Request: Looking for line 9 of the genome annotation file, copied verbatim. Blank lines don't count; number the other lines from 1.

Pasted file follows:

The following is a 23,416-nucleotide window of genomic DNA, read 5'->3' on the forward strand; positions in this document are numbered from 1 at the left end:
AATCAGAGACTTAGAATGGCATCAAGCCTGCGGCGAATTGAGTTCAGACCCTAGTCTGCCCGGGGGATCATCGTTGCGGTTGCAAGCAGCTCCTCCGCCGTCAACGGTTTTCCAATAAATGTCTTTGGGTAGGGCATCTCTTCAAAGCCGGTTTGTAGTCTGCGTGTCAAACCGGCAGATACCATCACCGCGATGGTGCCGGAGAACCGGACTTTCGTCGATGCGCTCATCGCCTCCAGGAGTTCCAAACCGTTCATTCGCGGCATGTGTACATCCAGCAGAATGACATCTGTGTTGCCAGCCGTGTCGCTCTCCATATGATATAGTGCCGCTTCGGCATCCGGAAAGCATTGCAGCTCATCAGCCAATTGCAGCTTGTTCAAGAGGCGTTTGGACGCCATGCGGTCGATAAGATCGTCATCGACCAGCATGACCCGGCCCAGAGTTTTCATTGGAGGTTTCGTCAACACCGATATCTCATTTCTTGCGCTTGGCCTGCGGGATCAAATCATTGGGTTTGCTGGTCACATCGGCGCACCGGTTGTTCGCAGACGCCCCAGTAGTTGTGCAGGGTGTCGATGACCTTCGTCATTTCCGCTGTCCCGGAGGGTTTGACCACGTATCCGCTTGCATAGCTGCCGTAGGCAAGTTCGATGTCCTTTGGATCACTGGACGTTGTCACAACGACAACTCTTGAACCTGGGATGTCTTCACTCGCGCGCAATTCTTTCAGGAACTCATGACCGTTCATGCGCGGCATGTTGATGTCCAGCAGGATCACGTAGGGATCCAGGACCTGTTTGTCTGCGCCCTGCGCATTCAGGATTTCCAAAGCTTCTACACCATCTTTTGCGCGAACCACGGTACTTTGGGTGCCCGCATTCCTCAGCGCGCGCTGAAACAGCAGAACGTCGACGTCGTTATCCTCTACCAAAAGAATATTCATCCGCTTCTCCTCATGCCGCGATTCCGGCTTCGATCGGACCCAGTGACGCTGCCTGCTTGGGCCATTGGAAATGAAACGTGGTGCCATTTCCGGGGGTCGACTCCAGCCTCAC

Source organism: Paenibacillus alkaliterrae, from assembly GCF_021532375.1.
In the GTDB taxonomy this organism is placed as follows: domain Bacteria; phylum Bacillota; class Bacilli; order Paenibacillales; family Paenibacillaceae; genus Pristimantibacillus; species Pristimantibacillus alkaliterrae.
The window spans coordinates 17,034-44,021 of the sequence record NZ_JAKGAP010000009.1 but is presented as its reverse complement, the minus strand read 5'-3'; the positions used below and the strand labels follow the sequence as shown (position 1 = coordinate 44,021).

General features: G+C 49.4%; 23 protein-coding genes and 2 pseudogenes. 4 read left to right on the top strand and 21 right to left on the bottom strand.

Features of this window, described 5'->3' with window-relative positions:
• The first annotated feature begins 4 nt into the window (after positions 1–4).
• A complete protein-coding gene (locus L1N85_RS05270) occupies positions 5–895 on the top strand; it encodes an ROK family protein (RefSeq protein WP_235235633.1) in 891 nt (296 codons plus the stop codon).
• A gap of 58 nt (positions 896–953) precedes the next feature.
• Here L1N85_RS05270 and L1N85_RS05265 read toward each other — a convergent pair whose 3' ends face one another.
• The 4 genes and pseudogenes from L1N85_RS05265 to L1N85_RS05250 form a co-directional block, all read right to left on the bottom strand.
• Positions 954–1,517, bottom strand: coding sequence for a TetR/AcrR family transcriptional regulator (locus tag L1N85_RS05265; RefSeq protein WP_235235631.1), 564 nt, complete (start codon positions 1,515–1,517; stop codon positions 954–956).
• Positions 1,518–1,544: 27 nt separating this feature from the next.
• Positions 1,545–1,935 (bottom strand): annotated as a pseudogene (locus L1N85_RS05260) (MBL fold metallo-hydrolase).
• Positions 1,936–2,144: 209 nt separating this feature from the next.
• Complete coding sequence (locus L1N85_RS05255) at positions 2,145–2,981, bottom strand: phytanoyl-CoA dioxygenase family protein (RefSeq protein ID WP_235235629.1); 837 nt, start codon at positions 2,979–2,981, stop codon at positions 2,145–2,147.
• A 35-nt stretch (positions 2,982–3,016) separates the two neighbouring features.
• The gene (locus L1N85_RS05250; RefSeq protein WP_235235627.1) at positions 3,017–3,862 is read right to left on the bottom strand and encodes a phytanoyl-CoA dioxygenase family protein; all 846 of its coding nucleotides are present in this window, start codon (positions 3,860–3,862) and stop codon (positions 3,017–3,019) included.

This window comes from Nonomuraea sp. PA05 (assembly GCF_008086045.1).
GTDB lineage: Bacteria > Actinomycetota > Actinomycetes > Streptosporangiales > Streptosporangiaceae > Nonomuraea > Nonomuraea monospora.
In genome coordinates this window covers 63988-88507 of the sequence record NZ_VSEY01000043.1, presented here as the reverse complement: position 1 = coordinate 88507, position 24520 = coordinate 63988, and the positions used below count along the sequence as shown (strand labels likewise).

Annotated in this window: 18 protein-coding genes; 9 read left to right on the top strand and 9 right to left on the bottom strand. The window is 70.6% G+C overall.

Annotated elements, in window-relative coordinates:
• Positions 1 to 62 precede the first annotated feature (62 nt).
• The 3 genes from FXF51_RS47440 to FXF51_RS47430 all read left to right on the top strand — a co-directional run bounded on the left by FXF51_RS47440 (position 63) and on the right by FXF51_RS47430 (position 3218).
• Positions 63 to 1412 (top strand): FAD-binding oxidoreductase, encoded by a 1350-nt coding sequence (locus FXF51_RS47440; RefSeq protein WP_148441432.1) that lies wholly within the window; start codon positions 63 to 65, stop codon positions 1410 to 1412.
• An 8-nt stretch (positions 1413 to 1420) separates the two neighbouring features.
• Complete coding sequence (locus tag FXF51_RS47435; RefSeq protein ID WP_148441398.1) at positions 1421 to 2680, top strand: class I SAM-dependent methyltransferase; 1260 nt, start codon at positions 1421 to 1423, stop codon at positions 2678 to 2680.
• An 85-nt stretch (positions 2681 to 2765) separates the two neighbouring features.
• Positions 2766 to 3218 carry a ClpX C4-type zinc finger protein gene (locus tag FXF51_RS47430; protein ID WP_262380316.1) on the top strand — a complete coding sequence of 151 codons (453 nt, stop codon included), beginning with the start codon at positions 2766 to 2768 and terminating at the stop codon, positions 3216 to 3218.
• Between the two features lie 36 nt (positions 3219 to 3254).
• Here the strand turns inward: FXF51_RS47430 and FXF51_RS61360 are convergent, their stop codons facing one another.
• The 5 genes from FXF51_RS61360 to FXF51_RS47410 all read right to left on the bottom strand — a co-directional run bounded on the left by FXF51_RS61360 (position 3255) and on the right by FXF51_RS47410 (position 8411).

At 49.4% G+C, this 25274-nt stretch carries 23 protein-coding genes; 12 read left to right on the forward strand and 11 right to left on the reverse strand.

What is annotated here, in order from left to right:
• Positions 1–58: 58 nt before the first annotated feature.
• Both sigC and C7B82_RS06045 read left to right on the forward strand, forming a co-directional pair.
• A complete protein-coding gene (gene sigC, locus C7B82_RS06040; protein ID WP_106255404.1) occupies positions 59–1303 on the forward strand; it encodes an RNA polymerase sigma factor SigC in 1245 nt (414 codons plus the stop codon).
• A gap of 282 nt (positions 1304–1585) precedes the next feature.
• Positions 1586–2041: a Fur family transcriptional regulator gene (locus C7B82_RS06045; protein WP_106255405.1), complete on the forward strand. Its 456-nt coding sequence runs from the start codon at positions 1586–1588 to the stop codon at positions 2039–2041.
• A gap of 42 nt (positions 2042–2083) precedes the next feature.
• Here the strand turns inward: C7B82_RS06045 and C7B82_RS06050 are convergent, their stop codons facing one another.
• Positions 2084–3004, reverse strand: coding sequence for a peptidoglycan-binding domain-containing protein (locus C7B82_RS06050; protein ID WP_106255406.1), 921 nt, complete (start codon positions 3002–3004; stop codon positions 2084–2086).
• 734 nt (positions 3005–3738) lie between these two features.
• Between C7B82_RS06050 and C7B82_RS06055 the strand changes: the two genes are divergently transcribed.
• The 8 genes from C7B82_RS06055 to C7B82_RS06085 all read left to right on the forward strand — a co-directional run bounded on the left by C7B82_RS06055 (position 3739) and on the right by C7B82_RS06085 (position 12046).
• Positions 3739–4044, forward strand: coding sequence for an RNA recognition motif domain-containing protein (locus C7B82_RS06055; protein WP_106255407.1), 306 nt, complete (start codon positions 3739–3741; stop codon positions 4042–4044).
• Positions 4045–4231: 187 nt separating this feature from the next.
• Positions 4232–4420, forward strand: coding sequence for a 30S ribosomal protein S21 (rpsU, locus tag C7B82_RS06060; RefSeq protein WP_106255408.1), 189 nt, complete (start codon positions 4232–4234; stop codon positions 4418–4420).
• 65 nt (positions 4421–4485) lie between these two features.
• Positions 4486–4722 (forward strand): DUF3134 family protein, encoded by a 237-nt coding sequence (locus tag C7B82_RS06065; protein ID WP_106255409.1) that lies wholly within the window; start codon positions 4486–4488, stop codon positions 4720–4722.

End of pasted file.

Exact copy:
• A complete protein-coding gene (locus L1N85_RS05270) occupies positions 5–895 on the top strand; it encodes an ROK family protein (RefSeq protein WP_235235633.1) in 891 nt (296 codons plus the stop codon).